• Narm: DarkNite's informal way of speaking, combined with his huge Big "NO!" after you beat him, makes him pretty hard to take seriously at times.
  • Older Than They Think: Seto's encounter and battle themes are remixes of a tune from Monster Capsule Breed and Battle, a Japan-only game.
  • Scrappy Mechanic:
    • The starchip system. You can win up to five per duel, but most strong and useful cards cost in the hundreds and thousands, and Pocket Station cards and many others are given a 999,999 cost to make them effectively unbuyable. Their only real practical use is buying cheap fusion fodder early on (namely Dragons and Thunder monsters), and monsters with lopsided stats that make them cheap for their effectiveness like Jirai Gumo and Millennium Shield.
    • Getting a S/A-TEC rank requires you to use a lot of magic and trap cards while stalling the duel, or making the opponent deck out by forcing them to fuse. With how slow the game plays, beign forced to draw until your hand is full, and the player always going first, a single S-TEC duel can take up to about an hour to complete even on an emulator. And even if you do everything right, the random drops mean you still might not get the card you're looking for.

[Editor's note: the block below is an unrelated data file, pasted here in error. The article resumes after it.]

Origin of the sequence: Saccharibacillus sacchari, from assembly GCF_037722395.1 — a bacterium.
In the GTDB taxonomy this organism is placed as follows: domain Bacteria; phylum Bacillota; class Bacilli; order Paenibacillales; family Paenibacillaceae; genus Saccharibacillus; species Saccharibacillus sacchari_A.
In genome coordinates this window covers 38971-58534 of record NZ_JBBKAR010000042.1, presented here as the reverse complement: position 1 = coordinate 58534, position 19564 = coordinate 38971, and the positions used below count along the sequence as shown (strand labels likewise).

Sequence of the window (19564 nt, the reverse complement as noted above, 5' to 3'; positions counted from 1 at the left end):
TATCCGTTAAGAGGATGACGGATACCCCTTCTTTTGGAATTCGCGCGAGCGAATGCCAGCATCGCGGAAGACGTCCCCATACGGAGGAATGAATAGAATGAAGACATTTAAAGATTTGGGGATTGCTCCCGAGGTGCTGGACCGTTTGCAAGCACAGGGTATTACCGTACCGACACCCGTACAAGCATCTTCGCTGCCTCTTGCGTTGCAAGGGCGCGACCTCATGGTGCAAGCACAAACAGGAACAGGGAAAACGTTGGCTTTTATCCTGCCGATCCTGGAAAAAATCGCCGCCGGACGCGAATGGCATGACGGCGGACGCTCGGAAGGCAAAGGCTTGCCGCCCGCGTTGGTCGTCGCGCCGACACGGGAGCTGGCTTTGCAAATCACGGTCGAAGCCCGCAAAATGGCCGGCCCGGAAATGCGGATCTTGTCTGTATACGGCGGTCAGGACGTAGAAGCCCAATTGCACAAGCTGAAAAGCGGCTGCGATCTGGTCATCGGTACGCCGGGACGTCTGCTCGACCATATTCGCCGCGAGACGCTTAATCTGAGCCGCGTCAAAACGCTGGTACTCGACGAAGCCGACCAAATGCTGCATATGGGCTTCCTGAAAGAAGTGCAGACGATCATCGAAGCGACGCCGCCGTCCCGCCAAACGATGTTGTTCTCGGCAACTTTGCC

• The PocketStation features being only available in Japan, leaving it impossible to obtain the cards only available through them, including many strong AI-only cards and the cards on the cover of the game.
  • Tear Jerker:
    • The Prince's sealing in the Puzzle is sad, especially with what Simon says.
    Simon: One day, when the Puzzle is solved, you will be free to walk among men. Until that day comes... Sleep, my prince.
    • When you return to the past, you find Egypt has been completely overrun, the Prince's parents are dead, Heishin wouldn't give them a proper burial in a tomb, and everything you knew of your old life is in ruins. The music is also really sad.
  • Tier-Induced Scrappy: A lot of types are very weak as a whole compared to others and making themed endgame decks with them is almost impossible.
    • Dinosaurs have very limited fusion prospects and have limited equip versatility, making them worthless once their power is outclassed.
    • Fishes really got the short end of the stick, having no obtainable Fish with more than 2100 attack while additionally being very limited in fusion capabilities, with none of the fish fusions being any useful.